[For those of you in the New York City area: I’ll be joined by the wonderfully talented singer-songwriter-pianist Andrea Wittgens in giving a physics/music joint performance/presentation at the storied Cornelia Street Cafe, Sunday May 13th at 6 p.m., as part of their Entertaining Science series. It’s entitled Rhapsody for Piano and Universe, and intended for the general public. The place is pretty small, so get reservations in advance.]
I have written a lot about energy, but I’ve put off introducing the most important type of energy again and again. It’s the most important, because it is this type of energy that is responsible for all the structure in the universe, from galaxy clusters down to protons and everything in between. It is the most challenging to write about because it is not particularly intuitive. All the types of energy we intuitively understand, such as the energy of motion, are positive, but this type of energy, crucially, can be negative. On this website I’ll call it “interaction energy” (not the technical term, but my own, chosen to avoid misconceptions that might otherwise arise) because it is associated with the interactions among fields — including their little ripples that we call “particles”. If you’ve taken physics you’ve heard of “potential” energy; what you learned within that concept is a subset of what is included under interaction energy.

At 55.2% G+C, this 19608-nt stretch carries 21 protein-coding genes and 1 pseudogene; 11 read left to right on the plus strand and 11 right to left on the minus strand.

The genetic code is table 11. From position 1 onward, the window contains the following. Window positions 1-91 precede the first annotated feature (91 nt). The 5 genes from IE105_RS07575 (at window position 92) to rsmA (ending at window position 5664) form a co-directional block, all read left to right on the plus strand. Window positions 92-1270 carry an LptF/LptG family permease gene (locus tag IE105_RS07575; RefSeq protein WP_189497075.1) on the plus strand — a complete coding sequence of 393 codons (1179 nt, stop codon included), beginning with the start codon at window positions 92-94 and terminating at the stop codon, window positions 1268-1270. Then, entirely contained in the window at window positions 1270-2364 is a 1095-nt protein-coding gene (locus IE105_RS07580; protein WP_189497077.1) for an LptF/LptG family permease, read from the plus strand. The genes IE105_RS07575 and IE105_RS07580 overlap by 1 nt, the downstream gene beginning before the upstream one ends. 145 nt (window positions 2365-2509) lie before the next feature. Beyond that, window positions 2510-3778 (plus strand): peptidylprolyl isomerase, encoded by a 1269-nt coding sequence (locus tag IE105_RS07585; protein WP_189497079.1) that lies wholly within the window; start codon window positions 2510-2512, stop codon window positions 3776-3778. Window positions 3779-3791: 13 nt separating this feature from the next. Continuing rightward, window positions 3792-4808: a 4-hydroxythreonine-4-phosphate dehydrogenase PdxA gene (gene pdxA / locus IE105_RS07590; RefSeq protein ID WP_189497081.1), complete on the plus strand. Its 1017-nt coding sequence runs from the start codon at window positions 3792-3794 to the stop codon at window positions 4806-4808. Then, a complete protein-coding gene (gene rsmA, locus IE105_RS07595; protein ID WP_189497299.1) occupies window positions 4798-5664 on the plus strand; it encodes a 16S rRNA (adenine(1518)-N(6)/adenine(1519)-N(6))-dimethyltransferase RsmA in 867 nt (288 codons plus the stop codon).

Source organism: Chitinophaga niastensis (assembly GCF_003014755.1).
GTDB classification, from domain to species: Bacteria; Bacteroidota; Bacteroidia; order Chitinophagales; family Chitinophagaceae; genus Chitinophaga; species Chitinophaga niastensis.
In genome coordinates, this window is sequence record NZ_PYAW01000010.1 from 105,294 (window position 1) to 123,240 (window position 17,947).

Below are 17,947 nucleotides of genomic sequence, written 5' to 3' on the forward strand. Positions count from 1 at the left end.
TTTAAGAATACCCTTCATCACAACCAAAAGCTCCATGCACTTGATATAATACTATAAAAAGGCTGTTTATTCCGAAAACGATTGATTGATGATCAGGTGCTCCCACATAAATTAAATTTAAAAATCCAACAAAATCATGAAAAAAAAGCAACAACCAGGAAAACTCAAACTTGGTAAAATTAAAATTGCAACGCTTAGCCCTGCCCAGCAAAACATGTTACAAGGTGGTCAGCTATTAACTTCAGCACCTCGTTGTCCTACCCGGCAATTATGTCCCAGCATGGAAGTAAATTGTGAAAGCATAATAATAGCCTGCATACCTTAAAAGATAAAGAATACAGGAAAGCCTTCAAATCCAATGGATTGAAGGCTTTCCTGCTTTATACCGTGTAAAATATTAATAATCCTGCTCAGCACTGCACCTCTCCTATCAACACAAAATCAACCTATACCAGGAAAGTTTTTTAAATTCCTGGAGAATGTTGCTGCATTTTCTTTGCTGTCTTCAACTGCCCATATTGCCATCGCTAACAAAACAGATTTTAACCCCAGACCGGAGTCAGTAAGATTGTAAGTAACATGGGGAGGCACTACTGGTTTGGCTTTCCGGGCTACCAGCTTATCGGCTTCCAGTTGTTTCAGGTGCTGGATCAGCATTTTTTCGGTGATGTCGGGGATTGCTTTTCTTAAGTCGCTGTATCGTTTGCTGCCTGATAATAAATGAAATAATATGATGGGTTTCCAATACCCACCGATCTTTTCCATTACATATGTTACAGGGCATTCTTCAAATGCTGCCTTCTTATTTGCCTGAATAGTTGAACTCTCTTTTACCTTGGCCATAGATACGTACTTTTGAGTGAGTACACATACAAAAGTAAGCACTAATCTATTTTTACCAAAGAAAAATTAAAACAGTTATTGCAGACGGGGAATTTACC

I’ve been wanting to address this for a while, because many of you have asked penetrating and central questions about the basic structure of matter, such as:
- Why is the neutron stable inside of atomic nuclei, given that on its own it is unstable?
- Why is the proton arguably heavier than the quarks and gluons that make it up?
And there are other equally important questions that no readers have yet stumbled upon but that I ought to address. Before I can answer any of those questions, however, I have to first describe interaction energy and the role that it plays in structure.
So — without further ado, here’s the article. This was an especially hard article to write and it may well be confusing in places — so I very much welcome your feedback, in order that I can try to make it clearer, if necessary, in later versions.
Ok, folks: yesterday’s first installment of my mass and energy article, discussing energy and momentum, has been extended with a second installment. Mass has made its appearance now, along with Einstein’s famous relations between energy, momentum, mass and speed, which are described and analyzed using… triangles. Yes, if you can remember what Pythagoras had to say about triangles, you can understand quite a lot about what Einstein was saying about relativity when he proposed his striking revision of Newtonian thinking. And I also address some obvious puzzles that bother everyone the first time they hear about this stuff…
The new material from today starts with the section marked “Mass … “.
Quick update today; just wanted you to know that some qualitative discussion of energy and momentum appears in this new article, to which I will add a discussion of mass over the next day or two. The article also has a bit more about Emmy Noether, the mathematician whom I wrote about yesterday.